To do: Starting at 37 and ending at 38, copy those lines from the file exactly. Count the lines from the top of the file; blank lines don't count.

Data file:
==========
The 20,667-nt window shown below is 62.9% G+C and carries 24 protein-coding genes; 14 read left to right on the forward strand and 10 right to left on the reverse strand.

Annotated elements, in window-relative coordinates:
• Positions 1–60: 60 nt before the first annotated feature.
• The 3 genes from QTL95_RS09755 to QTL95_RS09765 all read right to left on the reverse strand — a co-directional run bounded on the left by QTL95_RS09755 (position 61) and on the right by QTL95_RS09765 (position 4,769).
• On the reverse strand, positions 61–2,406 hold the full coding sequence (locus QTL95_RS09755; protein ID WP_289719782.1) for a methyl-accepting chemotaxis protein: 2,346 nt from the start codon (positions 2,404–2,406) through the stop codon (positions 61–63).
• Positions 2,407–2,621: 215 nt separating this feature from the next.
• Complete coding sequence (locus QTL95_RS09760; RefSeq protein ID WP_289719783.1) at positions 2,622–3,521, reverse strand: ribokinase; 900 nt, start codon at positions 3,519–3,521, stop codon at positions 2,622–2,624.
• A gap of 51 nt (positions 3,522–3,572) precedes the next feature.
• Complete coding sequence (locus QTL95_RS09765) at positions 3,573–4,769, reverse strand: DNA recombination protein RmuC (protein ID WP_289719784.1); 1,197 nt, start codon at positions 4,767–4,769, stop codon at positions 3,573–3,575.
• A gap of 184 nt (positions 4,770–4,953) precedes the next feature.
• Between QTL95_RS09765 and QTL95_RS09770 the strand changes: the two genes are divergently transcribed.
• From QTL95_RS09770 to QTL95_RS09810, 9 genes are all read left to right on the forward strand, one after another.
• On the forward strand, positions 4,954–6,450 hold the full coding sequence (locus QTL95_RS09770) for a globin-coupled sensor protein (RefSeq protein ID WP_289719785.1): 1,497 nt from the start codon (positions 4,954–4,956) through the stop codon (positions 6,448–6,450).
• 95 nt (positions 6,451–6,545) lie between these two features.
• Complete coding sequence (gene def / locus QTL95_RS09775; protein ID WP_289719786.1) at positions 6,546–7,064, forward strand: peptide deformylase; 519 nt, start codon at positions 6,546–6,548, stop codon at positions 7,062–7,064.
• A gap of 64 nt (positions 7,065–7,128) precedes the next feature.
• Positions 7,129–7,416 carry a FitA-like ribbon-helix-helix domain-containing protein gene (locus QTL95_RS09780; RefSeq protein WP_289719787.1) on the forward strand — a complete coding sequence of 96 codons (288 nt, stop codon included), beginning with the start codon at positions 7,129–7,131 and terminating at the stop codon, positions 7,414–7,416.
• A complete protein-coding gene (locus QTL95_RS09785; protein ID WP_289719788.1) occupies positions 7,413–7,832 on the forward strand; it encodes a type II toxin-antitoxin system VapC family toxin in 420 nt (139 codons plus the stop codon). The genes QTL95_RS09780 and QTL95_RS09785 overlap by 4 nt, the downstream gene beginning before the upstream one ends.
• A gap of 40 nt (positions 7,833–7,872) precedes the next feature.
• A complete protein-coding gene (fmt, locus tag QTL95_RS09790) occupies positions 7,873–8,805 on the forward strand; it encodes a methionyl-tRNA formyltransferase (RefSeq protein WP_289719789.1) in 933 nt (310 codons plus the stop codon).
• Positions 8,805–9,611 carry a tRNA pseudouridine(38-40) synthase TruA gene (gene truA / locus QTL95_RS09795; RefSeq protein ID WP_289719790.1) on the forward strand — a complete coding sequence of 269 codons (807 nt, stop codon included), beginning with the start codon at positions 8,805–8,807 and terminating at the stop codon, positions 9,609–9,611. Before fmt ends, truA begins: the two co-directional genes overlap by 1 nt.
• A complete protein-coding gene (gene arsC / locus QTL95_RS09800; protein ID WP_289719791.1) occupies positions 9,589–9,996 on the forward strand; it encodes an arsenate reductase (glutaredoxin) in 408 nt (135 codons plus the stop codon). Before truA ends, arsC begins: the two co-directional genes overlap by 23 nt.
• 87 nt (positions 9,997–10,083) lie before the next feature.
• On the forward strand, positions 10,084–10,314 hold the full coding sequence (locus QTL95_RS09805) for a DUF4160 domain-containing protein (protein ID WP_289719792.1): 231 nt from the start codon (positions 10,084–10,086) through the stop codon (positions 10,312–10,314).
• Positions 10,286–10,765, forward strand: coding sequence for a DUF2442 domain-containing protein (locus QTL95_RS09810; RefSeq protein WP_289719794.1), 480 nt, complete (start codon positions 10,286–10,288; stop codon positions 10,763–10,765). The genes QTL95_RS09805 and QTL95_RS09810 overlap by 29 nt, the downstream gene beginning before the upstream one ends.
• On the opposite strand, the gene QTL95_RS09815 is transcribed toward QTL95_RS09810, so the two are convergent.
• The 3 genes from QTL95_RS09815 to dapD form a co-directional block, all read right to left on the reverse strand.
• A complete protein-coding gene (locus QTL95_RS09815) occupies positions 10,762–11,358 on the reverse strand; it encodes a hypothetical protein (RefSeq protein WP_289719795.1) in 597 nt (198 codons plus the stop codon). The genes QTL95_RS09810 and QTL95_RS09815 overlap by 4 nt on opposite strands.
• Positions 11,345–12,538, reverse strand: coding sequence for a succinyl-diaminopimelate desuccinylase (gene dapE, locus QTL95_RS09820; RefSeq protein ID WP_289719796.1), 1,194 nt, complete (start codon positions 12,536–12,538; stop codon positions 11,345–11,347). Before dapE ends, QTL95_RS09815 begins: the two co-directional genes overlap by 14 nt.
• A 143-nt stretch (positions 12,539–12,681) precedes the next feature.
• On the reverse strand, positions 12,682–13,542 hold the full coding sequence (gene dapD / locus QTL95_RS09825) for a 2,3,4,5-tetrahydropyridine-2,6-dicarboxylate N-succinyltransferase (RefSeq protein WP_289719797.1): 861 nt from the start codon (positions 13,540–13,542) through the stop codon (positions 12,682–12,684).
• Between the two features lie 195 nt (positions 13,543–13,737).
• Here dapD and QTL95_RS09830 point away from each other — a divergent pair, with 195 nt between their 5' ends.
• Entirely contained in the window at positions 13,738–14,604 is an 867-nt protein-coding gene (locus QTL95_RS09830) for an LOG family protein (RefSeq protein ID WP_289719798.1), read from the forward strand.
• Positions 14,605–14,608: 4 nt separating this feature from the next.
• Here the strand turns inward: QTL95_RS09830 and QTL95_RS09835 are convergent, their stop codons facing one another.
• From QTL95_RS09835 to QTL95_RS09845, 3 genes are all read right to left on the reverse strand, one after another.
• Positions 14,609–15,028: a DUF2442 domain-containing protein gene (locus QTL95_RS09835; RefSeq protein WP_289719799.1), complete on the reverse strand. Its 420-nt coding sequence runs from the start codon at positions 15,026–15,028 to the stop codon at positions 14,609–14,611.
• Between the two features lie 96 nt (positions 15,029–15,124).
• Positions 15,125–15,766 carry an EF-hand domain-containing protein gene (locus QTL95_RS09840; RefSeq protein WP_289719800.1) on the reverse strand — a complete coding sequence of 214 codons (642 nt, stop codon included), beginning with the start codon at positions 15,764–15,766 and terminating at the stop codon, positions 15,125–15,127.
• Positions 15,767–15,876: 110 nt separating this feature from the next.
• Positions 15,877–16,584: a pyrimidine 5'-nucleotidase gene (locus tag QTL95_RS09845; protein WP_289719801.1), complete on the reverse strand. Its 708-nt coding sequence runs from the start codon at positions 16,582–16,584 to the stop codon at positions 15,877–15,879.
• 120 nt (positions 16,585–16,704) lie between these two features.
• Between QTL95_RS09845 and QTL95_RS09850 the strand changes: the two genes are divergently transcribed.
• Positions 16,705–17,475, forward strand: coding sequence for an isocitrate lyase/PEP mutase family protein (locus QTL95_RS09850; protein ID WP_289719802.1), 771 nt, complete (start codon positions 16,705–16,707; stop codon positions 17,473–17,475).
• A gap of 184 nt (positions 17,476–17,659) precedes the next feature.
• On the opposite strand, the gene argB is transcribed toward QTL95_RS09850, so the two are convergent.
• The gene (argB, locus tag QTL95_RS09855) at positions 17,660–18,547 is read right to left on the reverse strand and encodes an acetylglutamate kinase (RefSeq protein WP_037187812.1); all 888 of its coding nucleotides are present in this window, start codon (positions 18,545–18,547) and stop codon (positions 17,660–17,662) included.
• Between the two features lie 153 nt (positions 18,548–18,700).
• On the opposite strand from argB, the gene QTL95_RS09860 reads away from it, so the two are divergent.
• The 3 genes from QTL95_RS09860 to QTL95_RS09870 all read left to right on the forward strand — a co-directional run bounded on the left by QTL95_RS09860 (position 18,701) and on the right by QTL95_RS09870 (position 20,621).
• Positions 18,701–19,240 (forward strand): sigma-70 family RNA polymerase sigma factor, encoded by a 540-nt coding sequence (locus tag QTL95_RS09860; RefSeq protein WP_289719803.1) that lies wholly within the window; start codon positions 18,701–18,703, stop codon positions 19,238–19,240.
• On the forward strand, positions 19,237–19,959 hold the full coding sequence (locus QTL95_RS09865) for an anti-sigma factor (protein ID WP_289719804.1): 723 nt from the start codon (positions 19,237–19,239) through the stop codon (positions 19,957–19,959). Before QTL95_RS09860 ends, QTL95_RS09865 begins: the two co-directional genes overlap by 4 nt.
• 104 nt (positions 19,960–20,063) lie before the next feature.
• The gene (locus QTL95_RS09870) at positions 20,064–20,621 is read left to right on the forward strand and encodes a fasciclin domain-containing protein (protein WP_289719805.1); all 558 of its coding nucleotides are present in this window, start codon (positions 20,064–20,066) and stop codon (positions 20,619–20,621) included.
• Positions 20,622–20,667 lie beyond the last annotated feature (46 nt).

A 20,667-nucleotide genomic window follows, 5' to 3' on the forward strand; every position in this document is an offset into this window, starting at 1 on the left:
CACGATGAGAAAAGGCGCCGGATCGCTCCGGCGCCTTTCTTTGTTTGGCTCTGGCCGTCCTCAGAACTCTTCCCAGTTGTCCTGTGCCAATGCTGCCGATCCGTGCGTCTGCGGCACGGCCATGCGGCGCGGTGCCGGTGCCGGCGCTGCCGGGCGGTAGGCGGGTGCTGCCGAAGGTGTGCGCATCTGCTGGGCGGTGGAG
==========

• From QTL95_RS09835 to QTL95_RS09845, 3 genes are all read right to left on the reverse strand, one after another.
• Positions 14,609–15,028: a DUF2442 domain-containing protein gene (locus QTL95_RS09835; RefSeq protein WP_289719799.1), complete on the reverse strand. Its 420-nt coding sequence runs from the start codon at positions 15,026–15,028 to the stop codon at positions 14,609–14,611.